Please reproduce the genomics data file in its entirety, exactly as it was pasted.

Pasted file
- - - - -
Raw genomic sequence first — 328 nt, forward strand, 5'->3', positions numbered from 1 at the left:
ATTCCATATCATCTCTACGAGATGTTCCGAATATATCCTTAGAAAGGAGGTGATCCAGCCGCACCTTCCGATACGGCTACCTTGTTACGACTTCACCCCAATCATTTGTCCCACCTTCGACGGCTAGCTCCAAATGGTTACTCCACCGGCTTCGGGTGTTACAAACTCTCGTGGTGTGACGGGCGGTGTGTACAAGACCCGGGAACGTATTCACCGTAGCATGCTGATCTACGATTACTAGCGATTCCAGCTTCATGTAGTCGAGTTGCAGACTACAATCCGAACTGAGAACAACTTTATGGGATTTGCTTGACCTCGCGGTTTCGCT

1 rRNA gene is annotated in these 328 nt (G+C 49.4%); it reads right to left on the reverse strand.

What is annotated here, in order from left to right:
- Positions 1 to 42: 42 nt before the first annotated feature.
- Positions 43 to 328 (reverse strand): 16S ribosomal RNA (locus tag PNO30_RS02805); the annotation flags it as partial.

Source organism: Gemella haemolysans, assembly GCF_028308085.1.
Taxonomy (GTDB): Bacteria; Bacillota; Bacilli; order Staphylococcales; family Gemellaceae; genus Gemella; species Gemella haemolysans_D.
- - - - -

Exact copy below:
Raw genomic sequence first — 328 nt, forward strand, 5'->3', positions numbered from 1 at the left:
ATTCCATATCATCTCTACGAGATGTTCCGAATATATCCTTAGAAAGGAGGTGATCCAGCCGCACCTTCCGATACGGCTACCTTGTTACGACTTCACCCCAATCATTTGTCCCACCTTCGACGGCTAGCTCCAAATGGTTACTCCACCGGCTTCGGGTGTTACAAACTCTCGTGGTGTGACGGGCGGTGTGTACAAGACCCGGGAACGTATTCACCGTAGCATGCTGATCTACGATTACTAGCGATTCCAGCTTCATGTAGTCGAGTTGCAGACTACAATCCGAACTGAGAACAACTTTATGGGATTTGCTTGACCTCGCGGTTTCGCT

1 rRNA gene is annotated in these 328 nt (G+C 49.4%); it reads right to left on the reverse strand.

What is annotated here, in order from left to right:
- Positions 1 to 42: 42 nt before the first annotated feature.
- Positions 43 to 328 (reverse strand): 16S ribosomal RNA (locus tag PNO30_RS02805); the annotation flags it as partial.

Source organism: Gemella haemolysans, assembly GCF_028308085.1.
Taxonomy (GTDB): Bacteria; Bacillota; Bacilli; order Staphylococcales; family Gemellaceae; genus Gemella; species Gemella haemolysans_D.